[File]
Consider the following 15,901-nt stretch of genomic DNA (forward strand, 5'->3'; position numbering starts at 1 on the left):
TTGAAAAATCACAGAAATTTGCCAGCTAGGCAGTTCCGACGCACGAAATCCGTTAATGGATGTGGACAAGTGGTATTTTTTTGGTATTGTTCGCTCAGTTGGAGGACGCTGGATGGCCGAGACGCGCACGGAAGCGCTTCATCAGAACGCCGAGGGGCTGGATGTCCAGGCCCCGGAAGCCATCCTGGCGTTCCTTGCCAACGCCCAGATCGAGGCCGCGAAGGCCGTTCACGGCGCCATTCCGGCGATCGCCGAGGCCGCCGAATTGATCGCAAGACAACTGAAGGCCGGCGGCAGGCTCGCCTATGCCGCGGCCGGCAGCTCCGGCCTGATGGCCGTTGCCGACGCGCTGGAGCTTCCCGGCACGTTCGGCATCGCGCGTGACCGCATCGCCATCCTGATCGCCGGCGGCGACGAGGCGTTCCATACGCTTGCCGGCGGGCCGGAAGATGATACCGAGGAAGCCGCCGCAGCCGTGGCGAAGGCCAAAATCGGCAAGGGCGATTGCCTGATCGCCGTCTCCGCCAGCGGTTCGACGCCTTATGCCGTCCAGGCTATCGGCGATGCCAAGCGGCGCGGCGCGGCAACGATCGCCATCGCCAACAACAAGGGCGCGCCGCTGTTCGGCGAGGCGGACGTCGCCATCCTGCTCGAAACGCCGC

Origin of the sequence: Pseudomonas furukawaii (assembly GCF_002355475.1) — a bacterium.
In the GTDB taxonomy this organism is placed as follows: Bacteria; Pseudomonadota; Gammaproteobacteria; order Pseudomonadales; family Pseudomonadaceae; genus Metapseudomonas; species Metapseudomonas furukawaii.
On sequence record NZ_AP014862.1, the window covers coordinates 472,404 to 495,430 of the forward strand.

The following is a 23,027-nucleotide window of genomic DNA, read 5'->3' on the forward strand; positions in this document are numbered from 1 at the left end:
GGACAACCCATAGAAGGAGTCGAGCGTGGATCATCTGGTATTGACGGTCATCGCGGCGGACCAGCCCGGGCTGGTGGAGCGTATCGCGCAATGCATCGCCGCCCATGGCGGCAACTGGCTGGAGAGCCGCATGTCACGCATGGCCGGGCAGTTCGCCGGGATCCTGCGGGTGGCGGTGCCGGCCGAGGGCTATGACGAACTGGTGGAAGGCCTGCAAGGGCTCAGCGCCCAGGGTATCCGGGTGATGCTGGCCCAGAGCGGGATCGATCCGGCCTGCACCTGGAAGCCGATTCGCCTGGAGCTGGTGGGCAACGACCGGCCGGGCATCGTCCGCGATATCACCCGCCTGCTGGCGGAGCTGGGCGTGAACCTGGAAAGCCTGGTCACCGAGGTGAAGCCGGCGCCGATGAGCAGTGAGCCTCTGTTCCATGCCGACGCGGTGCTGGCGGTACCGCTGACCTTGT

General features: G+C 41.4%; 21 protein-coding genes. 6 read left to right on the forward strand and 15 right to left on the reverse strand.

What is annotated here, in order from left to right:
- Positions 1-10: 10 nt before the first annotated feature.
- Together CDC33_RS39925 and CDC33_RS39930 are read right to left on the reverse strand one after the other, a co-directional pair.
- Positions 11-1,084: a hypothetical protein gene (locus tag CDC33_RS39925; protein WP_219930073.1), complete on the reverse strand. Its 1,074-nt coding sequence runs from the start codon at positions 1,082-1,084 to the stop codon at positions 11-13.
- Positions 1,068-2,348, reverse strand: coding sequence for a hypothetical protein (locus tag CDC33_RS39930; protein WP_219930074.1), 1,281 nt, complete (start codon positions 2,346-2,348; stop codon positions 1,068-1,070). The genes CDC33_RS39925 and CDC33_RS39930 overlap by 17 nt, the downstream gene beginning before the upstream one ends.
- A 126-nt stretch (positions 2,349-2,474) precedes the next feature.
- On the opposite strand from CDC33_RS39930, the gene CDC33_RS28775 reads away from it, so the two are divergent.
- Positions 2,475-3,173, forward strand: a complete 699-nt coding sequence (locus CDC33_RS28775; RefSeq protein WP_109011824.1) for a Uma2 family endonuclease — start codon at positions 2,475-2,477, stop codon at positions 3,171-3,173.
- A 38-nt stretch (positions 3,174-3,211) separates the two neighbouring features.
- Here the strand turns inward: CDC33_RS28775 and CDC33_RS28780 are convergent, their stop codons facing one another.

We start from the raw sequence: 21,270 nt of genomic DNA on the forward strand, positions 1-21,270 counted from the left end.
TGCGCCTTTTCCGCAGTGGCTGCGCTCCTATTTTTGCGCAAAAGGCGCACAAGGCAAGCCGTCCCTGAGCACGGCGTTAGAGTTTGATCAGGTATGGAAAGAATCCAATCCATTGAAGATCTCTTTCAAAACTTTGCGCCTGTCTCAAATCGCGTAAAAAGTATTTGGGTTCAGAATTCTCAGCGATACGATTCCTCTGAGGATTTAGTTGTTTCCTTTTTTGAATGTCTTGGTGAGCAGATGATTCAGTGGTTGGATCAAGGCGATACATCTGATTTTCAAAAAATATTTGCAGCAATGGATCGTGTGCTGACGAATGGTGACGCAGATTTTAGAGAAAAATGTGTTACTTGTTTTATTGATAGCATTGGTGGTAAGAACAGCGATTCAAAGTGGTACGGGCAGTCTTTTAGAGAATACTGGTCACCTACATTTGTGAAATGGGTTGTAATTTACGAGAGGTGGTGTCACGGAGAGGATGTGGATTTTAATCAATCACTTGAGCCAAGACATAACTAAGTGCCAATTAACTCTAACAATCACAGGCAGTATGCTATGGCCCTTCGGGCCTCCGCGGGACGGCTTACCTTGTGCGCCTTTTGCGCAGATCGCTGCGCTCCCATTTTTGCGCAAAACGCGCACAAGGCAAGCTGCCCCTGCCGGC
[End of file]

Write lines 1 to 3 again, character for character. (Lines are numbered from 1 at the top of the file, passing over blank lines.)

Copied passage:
Consider the following 15,901-nt stretch of genomic DNA (forward strand, 5'->3'; position numbering starts at 1 on the left):
TTGAAAAATCACAGAAATTTGCCAGCTAGGCAGTTCCGACGCACGAAATCCGTTAATGGATGTGGACAAGTGGTATTTTTTTGGTATTGTTCGCTCAGTTGGAGGACGCTGGATGGCCGAGACGCGCACGGAAGCGCTTCATCAGAACGCCGAGGGGCTGGATGTCCAGGCCCCGGAAGCCATCCTGGCGTTCCTTGCCAACGCCCAGATCGAGGCCGCGAAGGCCGTTCACGGCGCCATTCCGGCGATCGCCGAGGCCGCCGAATTGATCGCAAGACAACTGAAGGCCGGCGGCAGGCTCGCCTATGCCGCGGCCGGCAGCTCCGGCCTGATGGCCGTTGCCGACGCGCTGGAGCTTCCCGGCACGTTCGGCATCGCGCGTGACCGCATCGCCATCCTGATCGCCGGCGGCGACGAGGCGTTCCATACGCTTGCCGGCGGGCCGGAAGATGATACCGAGGAAGCCGCCGCAGCCGTGGCGAAGGCCAAAATCGGCAAGGGCGATTGCCTGATCGCCGTCTCCGCCAGCGGTTCGACGCCTTATGCCGTCCAGGCTATCGGCGATGCCAAGCGGCGCGGCGCGGCAACGATCGCCATCGCCAACAACAAGGGCGCGCCGCTGTTCGGCGAGGCGGACGTCGCCATCCTGCTCGAAACGCCGC

Origin of the sequence: Pseudomonas furukawaii (assembly GCF_002355475.1) — a bacterium.